Diagnostic tools for nitrogen management
Editor’s note: This article is from the archives of the MSU Crop Advisory Team Alerts. Check the label of any pesticide referenced to ensure your use is included.
The nitrogen (N) status in soils can be quite dynamic, ever changing with soil moisture and temperature conditions. As soils warm in the spring, available N is released from crop residues, animal manures or soil organic matter by microbial decomposition. Once the N is converted to the nitrate form, it is at risk of loss. This year many areas of the state have experienced heavy and persistent rains. When soils become saturated by rain, N can be lost by leaching of nitrate with the downward moving water or by denitrification, conversion of nitrate to gaseous nitrous oxide. The longer the time between when N fertilizer is applied and when the crop is actively growing, the greater the risk for N loss. Timing N application to when the crop needs it is a good management practice. “How much N is available in the soil’ and “how much N should I sidedress” are two common questions asked by farmers. Coming up with a reasonable answer can be challenging given variable weather conditions. A soil N test can provide information about the available N status of the soil.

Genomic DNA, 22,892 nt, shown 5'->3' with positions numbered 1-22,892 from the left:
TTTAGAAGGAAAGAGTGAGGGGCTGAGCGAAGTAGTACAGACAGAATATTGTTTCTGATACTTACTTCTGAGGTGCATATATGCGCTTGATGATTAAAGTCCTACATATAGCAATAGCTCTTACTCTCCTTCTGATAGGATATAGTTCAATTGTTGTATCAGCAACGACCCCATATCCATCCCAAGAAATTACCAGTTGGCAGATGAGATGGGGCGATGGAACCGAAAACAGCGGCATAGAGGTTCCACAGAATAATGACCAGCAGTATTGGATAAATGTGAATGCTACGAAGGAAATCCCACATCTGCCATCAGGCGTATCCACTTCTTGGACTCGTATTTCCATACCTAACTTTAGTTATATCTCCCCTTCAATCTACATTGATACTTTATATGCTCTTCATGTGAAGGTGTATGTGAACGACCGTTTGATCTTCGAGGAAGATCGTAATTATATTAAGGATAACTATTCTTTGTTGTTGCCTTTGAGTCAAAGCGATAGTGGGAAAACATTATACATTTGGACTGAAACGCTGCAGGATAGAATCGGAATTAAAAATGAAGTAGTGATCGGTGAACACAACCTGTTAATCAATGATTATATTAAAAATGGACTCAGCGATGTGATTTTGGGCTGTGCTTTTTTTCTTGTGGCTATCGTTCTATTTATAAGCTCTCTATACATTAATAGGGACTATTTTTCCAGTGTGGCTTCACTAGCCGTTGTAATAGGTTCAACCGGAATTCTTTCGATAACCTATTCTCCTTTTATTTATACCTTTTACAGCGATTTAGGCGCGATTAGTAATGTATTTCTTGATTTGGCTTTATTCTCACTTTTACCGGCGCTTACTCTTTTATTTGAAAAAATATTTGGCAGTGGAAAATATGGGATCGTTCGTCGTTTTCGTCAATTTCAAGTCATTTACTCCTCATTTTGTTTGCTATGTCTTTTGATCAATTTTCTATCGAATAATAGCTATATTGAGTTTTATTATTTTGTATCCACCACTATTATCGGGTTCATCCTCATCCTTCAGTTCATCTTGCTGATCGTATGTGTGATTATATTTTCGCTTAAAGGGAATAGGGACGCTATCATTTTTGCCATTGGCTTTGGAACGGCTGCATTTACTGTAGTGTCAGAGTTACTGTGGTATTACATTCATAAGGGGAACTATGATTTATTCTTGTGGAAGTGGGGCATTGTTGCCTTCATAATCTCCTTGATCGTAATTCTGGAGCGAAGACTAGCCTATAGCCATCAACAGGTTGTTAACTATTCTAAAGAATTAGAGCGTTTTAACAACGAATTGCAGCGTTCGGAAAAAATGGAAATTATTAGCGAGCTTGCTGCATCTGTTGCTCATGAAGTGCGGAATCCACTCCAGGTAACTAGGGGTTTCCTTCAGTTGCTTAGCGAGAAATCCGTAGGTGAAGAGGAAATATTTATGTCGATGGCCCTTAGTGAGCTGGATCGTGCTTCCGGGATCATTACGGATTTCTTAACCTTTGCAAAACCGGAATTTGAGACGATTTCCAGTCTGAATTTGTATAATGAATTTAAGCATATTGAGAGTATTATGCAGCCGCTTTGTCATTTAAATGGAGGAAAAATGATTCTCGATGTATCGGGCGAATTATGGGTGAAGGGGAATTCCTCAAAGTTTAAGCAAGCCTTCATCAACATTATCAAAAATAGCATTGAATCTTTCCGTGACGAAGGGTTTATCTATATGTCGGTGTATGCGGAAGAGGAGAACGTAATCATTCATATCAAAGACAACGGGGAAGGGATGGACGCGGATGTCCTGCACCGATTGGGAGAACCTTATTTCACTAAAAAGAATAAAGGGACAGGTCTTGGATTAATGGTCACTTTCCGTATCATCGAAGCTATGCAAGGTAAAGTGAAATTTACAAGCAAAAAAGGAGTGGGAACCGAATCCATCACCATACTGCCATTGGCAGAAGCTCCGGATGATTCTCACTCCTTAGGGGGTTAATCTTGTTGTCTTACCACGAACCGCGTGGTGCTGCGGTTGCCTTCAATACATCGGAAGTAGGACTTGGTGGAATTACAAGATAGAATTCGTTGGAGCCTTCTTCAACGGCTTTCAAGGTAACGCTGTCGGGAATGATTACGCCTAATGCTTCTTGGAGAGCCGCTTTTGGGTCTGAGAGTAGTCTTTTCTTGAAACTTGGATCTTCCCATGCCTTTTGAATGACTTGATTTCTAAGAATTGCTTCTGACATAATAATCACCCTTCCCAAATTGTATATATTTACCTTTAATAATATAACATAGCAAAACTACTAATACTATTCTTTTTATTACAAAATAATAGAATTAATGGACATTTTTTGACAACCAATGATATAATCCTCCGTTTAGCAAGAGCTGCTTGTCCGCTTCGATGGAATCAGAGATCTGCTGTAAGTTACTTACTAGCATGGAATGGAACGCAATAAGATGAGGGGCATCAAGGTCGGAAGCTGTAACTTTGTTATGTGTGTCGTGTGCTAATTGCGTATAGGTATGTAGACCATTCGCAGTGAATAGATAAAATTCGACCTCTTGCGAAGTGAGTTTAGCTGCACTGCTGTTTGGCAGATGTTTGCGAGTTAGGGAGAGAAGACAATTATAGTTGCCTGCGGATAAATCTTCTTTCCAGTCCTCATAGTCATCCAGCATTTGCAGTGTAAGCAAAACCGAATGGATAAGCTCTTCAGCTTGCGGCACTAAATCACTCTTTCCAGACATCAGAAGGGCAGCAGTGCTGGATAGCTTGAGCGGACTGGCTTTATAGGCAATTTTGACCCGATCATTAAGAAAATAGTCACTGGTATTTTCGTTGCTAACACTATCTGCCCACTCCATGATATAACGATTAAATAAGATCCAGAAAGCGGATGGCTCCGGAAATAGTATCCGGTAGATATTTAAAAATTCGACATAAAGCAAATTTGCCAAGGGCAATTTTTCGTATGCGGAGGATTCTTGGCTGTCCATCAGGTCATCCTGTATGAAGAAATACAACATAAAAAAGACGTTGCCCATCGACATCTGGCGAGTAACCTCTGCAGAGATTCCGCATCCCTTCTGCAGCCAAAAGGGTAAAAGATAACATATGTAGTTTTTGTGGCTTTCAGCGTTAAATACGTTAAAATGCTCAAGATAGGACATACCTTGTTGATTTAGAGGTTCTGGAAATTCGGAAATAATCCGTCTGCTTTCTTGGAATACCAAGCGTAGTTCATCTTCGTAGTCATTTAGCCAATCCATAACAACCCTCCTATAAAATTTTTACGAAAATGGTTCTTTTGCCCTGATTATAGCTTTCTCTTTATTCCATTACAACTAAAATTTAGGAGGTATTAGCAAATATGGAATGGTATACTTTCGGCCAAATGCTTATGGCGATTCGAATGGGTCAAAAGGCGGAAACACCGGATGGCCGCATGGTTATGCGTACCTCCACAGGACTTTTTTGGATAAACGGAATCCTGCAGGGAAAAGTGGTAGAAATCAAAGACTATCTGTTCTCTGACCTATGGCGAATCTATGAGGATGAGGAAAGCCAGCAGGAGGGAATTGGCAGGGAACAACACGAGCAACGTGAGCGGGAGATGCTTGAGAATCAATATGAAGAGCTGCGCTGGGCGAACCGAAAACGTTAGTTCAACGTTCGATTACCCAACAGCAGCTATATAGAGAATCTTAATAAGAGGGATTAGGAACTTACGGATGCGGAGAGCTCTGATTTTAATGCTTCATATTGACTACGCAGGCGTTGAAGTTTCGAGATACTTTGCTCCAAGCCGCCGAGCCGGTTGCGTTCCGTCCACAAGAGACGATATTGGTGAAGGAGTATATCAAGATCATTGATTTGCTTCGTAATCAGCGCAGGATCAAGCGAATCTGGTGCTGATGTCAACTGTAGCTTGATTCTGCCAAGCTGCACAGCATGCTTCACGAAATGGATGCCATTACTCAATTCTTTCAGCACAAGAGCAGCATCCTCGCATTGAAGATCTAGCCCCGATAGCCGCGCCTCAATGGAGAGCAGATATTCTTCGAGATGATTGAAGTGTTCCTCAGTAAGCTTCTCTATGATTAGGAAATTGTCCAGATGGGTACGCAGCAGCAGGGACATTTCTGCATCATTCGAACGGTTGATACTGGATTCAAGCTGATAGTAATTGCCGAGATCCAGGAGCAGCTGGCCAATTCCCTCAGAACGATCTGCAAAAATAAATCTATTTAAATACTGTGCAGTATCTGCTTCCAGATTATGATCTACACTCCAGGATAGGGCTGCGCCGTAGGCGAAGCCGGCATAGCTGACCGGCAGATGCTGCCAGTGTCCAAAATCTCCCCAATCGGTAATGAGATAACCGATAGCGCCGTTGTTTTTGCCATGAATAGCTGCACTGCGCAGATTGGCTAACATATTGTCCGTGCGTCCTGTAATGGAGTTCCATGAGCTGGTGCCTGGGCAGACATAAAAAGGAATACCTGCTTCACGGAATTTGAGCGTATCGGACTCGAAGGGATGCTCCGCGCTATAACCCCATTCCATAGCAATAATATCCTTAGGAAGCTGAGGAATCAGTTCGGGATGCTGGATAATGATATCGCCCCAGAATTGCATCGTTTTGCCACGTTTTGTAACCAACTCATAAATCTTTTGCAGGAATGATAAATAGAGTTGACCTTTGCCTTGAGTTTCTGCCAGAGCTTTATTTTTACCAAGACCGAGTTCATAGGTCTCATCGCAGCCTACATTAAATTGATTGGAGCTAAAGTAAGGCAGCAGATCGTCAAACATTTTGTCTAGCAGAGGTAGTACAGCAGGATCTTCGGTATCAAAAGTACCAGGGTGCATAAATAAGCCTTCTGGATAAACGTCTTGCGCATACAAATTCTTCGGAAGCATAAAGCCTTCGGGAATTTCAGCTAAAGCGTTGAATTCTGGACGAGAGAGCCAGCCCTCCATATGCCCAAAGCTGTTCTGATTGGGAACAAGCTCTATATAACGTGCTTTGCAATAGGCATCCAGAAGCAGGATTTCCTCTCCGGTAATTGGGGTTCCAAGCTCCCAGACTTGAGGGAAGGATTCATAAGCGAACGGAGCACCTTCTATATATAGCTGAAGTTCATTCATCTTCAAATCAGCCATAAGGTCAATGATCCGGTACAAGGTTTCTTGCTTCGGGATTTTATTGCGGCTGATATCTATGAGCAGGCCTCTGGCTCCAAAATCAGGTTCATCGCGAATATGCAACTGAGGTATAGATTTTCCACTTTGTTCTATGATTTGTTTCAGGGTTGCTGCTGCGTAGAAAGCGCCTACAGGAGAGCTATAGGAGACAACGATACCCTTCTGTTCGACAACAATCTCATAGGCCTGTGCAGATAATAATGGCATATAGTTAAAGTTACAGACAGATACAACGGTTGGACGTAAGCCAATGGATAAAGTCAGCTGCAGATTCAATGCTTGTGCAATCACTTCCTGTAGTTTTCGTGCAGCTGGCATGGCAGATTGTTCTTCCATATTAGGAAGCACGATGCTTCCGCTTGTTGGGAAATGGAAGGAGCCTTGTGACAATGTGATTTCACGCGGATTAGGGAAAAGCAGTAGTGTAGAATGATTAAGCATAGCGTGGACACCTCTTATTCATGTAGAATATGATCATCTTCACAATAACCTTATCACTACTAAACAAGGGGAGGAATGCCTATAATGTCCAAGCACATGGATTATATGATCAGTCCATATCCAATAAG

For vegetable crops, collect soil cores to a depth of 12 inches, mix the soil thoroughly and dry as quickly as possible before sending the soil to the testing lab. The test result will indicate how much N is available and will provide a guide for how much additional N, if any, is needed.